Liberalism acknowledges the alienation of the state from its citizens. The foundation of liberalism is a protection of human rights. Rousseau did not discuss human rights in his social contract. This was a dramatic departure from Locke whose social contract was based on a conception of natural rights. Because the social contract was an intimate relationship between the individual and the community, there was no need for defined limits for the state.

Rousseau failed to realize modern states were not intimate relationships. Then again maybe he did understand this dynamic within representative government. He vehemently warned against representative institutions. He viewed representative leadership the same way Machiavelli viewed mercenary armies. Both believed the cost of asking others to perform the duties of citizenship was greater than gold.

Nonetheless, there is a distance between the state and the citizen. The necessity of fundamental human rights to protect the individual from the tyranny of the state is a recognition of this divide. Democracy will never conquer this divide. There is always a distance between the citizen and the state. In fact, democracy has the potential to widen the distance. Public participation in the political process leads to the natural formation of parties. These are institutions designed to consolidate political support into real political power. But the formation of political parties creates winners and losers in the political process. Democracy creates a natural alienation between the state and the political opposition.

Unfortunately, politics rarely produces winners and losers in a simple fashion. The legitimacy of the modern state is based on the consent of the governed. Universal consent is necessary to eliminate rebellion and revolution. The public does not consent to specific policies but consents to the rules established to form those policies. Universal consent depends on mechanisms designed to encourage compromise. In the United States, powers are separated and there are sets of checks and balances.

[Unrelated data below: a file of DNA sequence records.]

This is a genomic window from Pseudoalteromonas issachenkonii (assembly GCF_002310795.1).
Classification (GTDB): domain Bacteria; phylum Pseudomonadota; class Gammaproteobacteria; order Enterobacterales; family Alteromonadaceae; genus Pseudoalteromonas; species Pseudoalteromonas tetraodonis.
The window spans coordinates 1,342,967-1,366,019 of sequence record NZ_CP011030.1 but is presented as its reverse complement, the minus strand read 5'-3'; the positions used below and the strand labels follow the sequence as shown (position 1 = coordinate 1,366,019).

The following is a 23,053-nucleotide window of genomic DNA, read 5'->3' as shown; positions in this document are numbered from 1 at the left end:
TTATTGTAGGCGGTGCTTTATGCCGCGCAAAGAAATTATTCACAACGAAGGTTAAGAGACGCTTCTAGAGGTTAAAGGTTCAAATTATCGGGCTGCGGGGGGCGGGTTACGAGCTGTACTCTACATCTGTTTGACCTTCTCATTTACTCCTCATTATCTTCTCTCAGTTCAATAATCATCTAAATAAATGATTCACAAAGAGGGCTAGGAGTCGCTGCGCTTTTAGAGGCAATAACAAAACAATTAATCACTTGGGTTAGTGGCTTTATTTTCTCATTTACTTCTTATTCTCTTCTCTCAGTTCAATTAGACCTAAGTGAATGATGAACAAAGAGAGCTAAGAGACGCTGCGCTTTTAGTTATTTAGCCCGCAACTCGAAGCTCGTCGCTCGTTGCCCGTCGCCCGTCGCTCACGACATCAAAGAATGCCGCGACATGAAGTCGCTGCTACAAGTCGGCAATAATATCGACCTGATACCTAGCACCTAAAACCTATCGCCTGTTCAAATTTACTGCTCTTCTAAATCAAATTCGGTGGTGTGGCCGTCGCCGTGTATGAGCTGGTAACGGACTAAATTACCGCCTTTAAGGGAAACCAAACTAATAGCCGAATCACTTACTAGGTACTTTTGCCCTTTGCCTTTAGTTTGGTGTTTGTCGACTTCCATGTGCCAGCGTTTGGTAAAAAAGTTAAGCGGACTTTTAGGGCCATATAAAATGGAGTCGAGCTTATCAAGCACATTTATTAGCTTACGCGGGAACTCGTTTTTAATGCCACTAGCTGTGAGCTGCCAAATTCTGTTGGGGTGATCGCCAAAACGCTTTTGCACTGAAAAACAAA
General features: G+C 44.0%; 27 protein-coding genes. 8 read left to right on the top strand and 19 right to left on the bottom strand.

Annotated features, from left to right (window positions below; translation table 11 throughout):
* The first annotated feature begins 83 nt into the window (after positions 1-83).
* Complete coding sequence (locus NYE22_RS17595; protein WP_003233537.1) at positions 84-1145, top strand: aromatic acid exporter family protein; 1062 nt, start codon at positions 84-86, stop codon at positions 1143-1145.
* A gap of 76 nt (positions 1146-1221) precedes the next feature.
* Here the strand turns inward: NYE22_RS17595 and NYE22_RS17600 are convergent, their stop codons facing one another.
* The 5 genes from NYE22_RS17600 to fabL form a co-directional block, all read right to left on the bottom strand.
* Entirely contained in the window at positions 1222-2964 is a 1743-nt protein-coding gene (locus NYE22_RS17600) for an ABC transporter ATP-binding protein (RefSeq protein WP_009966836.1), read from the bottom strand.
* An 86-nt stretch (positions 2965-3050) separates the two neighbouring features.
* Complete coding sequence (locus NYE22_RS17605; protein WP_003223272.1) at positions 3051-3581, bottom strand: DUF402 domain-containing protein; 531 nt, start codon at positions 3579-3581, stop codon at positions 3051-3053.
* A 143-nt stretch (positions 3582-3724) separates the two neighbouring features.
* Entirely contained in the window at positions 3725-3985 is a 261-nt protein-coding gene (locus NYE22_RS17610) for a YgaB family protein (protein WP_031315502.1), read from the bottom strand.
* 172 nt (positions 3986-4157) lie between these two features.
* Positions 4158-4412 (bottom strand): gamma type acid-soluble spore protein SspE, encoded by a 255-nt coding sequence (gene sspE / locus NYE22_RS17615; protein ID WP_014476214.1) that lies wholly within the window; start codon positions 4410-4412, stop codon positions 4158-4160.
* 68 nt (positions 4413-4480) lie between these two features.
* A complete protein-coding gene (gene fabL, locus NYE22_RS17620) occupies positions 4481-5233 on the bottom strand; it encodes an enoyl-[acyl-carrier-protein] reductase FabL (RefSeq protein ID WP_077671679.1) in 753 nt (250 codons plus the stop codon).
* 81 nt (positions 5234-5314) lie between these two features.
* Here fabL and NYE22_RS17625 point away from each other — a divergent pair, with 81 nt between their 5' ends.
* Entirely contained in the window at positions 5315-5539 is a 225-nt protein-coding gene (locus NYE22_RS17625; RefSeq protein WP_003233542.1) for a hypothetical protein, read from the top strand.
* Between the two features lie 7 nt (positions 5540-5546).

Democracy depends on the Rule of Law to balance political interests. The supremacy of the state depends on the rule of law. Institutions compete to expand their power. The rule of law balances the competition among institutions. It establishes limits to their power. Democracy depends on the balance between a variety of institutions. This balance necessitates compromise.

But this balance is fragile. Old institutions decay and die. New institutions rise as social conditions change. Everything changes and evolves. Democracy depends on the supremacy of the institution of the state. China is the world’s most powerful nondemocracy. Fukuyama is mistaken when he describes China as a strong state. China has a weak state. The Communist Party has institutional supremacy. The rule of law is weak in China because the Party is more powerful than the state.

The problem for liberalism is it victimizes the citizen. The state violates the rights of the citizen. But liberalism fails to define the duties and obligations of the citizen to the state. Too often liberalism views the obligations of citizenship as state encroachment. This is misguided. The citizen has a duty and obligation to preserve democracy. Every person has an identity with parts composed from their participation in multiple institutions. A man is a father, a husband, a banker, a Republican and a Catholic. He may have strong political opinions. But he cannot allow those opinions to interfere with his commitment to the Democratic process. We must all remain committed democrats. Democracy requires compromise and cooperation. This is everyone’s responsibility. This is the Democracy Paradox.

jmk, carmel, Indiana, democracyparadoxblog@gmail.com

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